A series of bomb blasts are reported to have hit a hilltop district in the Syrian capital, Damascus.
The area is populated by members of President Bashar al-Assad's Alawite sect.
The attack occurred a day after deadly tit-for-tat attacks in segregated neighbourhoods of the capital.
The attacks are deepening the sectarian divide between the Alawite sect and Sunnis leading the 19-month revolt against the Assad family rule.
Smoke was seen rising from Mezze 86, which is situated near the presidential palace, from what appeared to be heavy-calibre mortar bombs.
Syrian state television said the attack was carried out by mortar bombs, causing casualties, but gave no further details.
A car bomb exploded yesterday near a mosque in al-Qadam, a southern working-class Sunni neighbourhood of the capital, killing and wounding dozens, opposition activists said.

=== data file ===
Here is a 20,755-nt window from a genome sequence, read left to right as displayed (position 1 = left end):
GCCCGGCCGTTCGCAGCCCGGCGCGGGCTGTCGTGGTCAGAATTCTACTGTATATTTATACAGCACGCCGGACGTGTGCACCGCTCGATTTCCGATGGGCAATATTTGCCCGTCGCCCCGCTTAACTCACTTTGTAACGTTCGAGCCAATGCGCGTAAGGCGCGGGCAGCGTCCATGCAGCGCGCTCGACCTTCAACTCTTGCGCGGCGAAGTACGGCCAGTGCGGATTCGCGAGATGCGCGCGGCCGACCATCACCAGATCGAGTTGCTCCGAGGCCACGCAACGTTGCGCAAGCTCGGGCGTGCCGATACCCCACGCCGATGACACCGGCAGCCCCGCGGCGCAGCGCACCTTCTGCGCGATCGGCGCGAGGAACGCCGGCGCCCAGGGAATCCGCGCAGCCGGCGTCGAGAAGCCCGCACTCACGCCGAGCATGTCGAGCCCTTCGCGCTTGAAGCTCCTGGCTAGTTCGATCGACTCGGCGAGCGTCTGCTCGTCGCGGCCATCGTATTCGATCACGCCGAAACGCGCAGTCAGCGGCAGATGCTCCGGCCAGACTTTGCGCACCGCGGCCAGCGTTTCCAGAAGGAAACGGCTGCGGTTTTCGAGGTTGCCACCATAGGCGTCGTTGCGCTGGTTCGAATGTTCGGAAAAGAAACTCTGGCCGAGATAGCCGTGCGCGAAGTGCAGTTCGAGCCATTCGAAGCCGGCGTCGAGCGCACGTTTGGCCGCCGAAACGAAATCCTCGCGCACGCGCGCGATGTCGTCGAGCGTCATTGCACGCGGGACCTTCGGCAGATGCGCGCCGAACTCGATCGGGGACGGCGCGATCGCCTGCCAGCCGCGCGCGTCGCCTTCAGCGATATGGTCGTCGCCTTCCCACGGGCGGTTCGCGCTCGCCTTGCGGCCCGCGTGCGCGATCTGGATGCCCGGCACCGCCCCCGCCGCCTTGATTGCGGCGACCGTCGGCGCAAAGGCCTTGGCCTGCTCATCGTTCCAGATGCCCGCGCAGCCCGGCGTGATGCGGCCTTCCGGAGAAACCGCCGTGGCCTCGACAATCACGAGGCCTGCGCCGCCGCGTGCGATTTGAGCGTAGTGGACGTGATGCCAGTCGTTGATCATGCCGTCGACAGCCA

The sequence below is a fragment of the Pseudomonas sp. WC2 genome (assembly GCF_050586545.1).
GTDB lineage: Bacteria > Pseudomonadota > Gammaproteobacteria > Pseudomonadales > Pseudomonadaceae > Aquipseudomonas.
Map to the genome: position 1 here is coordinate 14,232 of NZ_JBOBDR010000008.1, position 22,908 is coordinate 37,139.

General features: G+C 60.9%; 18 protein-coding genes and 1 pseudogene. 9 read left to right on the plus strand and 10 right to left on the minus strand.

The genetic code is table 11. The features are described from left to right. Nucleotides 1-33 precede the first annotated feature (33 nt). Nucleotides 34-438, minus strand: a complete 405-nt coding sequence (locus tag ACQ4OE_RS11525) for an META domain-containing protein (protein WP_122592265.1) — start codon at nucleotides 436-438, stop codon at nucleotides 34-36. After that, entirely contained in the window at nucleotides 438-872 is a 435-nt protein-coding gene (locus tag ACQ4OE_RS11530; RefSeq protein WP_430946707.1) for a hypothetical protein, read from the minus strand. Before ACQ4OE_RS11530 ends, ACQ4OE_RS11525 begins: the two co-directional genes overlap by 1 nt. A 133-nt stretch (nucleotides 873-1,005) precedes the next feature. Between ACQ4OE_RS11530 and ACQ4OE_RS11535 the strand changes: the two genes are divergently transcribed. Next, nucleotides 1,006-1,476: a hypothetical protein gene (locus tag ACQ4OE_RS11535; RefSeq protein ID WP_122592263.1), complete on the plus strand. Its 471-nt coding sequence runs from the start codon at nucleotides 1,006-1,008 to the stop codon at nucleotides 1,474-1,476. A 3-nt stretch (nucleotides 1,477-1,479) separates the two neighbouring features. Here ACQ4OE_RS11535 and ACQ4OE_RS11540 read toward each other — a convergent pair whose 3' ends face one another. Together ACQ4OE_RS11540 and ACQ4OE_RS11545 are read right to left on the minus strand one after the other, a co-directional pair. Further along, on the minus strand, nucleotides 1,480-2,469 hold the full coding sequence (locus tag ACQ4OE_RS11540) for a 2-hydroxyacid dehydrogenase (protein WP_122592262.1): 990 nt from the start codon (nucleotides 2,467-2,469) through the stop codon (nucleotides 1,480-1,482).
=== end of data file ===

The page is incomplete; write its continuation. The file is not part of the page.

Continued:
Al-Qadam, from where rebels operate, has been the target of heavy Syrian army artillery barrages in the last several weeks. Syrian warplanes have also hit the area.
Earlier, in Hai al-Wuroud, an Alawite neighbourhood on a hill on the northwest edge of the city, a bombing killed at least ten people, according to state media.
Bomb attacks along sectarian lines have escalated lately in the uprising against Mr Assad.
Last month several bombs exploded during the Muslim Eid holiday near mosques in Sunni districts and the Damascus suburbs, killing and injuring dozens of people, activists said.